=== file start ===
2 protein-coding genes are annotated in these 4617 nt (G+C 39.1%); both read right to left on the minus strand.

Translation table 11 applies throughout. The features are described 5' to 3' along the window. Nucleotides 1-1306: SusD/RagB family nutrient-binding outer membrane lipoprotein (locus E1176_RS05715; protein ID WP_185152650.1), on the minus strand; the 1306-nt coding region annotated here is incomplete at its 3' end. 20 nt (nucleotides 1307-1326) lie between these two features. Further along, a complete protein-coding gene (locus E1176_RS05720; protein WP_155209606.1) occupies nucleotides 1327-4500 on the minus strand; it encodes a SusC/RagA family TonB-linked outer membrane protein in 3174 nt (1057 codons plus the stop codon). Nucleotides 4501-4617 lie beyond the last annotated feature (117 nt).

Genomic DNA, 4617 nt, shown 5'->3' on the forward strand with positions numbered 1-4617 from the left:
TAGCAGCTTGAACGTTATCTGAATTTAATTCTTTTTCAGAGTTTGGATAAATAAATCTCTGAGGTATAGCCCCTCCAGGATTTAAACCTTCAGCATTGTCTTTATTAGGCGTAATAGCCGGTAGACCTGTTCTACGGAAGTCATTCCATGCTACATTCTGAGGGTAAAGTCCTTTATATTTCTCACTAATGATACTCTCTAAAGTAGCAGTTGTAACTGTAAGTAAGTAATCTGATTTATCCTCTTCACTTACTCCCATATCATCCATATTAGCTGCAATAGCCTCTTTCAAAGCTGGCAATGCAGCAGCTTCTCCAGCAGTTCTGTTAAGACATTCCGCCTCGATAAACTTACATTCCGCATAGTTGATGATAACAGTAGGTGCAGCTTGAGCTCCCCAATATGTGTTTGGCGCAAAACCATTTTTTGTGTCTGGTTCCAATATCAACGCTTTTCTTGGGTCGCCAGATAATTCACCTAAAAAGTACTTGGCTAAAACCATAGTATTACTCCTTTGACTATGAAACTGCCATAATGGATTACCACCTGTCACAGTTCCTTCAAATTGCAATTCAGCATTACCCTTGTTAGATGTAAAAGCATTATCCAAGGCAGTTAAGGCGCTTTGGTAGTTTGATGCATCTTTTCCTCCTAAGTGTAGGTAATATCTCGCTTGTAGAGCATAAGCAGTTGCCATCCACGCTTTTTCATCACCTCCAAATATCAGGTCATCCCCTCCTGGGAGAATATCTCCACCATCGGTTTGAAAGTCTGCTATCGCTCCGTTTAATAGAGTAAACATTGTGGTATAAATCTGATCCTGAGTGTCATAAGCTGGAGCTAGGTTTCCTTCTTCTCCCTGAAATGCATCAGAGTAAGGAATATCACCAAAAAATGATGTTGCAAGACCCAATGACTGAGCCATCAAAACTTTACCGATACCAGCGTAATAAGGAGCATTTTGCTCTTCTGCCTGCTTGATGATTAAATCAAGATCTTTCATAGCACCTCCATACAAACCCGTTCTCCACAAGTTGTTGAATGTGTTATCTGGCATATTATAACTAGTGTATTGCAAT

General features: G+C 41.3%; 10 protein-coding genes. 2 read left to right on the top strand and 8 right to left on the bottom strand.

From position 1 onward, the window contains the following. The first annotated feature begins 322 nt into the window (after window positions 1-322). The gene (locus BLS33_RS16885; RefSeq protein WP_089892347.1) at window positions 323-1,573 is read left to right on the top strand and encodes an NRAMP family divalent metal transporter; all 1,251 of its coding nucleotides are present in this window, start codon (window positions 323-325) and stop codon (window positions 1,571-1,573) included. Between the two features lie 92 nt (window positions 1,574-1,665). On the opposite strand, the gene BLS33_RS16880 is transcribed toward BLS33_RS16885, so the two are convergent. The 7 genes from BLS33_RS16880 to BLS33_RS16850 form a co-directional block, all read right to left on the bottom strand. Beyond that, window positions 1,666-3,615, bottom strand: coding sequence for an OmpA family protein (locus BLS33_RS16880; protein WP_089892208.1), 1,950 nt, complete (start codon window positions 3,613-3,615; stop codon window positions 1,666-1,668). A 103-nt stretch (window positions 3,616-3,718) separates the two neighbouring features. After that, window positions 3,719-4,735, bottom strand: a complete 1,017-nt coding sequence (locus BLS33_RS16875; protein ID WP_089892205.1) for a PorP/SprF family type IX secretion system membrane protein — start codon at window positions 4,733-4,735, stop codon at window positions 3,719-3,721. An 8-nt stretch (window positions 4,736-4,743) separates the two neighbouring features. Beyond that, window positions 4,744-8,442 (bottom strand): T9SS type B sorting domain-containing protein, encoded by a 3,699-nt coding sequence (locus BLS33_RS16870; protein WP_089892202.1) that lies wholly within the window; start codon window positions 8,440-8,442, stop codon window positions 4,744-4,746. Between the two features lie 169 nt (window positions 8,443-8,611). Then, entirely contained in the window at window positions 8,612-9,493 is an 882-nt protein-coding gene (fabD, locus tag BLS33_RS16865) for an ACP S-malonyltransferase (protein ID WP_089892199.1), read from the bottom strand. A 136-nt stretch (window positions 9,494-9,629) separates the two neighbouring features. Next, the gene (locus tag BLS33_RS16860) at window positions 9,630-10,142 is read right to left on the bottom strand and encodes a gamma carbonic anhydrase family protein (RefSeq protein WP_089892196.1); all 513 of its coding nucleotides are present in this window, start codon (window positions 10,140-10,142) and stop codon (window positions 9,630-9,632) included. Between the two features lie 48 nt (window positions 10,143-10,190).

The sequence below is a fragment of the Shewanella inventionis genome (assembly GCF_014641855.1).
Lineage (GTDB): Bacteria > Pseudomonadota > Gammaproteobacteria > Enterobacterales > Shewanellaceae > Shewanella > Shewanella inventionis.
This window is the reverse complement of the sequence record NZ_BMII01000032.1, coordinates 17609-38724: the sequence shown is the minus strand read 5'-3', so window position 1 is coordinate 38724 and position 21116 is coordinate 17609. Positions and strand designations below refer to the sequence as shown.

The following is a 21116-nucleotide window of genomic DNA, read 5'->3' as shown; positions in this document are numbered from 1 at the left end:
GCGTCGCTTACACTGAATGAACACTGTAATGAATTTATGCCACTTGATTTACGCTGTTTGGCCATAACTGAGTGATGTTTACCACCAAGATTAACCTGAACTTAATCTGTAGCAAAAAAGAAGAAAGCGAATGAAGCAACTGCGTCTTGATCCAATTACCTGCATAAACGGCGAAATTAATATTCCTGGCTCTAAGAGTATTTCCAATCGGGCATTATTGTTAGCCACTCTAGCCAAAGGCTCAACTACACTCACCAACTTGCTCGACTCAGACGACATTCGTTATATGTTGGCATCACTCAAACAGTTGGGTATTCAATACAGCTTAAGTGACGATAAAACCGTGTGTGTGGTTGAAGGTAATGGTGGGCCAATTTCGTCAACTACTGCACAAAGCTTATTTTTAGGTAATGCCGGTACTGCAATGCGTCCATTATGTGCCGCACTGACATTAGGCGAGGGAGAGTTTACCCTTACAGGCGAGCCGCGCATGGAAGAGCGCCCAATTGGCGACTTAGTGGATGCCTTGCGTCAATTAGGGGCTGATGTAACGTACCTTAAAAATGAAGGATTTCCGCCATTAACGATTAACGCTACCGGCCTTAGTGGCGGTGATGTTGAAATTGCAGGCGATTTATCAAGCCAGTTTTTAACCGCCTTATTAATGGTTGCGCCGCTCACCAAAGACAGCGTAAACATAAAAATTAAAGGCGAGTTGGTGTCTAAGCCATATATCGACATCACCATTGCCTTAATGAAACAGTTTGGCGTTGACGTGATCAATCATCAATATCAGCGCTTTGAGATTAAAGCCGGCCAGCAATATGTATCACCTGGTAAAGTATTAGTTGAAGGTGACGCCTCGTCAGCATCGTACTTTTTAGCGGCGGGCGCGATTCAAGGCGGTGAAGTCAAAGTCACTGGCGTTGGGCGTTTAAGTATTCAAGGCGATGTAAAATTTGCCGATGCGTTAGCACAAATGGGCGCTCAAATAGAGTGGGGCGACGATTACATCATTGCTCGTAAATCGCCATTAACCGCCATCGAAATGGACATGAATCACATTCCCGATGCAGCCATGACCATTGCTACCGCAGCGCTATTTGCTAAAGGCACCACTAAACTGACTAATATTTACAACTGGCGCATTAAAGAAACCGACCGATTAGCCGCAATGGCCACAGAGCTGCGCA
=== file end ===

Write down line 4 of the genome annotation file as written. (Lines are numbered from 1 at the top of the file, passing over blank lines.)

TAGCAGCTTGAACGTTATCTGAATTTAATTCTTTTTCAGAGTTTGGATAAATAAATCTCTGAGGTATAGCCCCTCCAGGATTTAAACCTTCAGCATTGTCTTTATTAGGCGTAATAGCCGGTAGACCTGTTCTACGGAAGTCATTCCATGCTACATTCTGAGGGTAAAGTCCTTTATATTTCTCACTAATGATACTCTCTAAAGTAGCAGTTGTAACTGTAAGTAAGTAATCTGATTTATCCTCTTCACTTACTCCCATATCATCCATATTAGCTGCAATAGCCTCTTTCAAAGCTGGCAATGCAGCAGCTTCTCCAGCAGTTCTGTTAAGACATTCCGCCTCGATAAACTTACATTCCGCATAGTTGATGATAACAGTAGGTGCAGCTTGAGCTCCCCAATATGTGTTTGGCGCAAAACCATTTTTTGTGTCTGGTTCCAATATCAACGCTTTTCTTGGGTCGCCAGATAATTCACCTAAAAAGTACTTGGCTAAAACCATAGTATTACTCCTTTGACTATGAAACTGCCATAATGGATTACCACCTGTCACAGTTCCTTCAAATTGCAATTCAGCATTACCCTTGTTAGATGTAAAAGCATTATCCAAGGCAGTTAAGGCGCTTTGGTAGTTTGATGCATCTTTTCCTCCTAAGTGTAGGTAATATCTCGCTTGTAGAGCATAAGCAGTTGCCATCCACGCTTTTTCATCACCTCCAAATATCAGGTCATCCCCTCCTGGGAGAATATCTCCACCATCGGTTTGAAAGTCTGCTATCGCTCCGTTTAATAGAGTAAACATTGTGGTATAAATCTGATCCTGAGTGTCATAAGCTGGAGCTAGGTTTCCTTCTTCTCCCTGAAATGCATCAGAGTAAGGAATATCACCAAAAAATGATGTTGCAAGACCCAATGACTGAGCCATCAAAACTTTACCGATACCAGCGTAATAAGGAGCATTTTGCTCTTCTGCCTGCTTGATGATTAAATCAAGATCTTTCATAGCACCTCCATACAAACCCGTTCTCCACAAGTTGTTGAATGTGTTATCTGGCATATTATAACTAGTGTATTGCAAT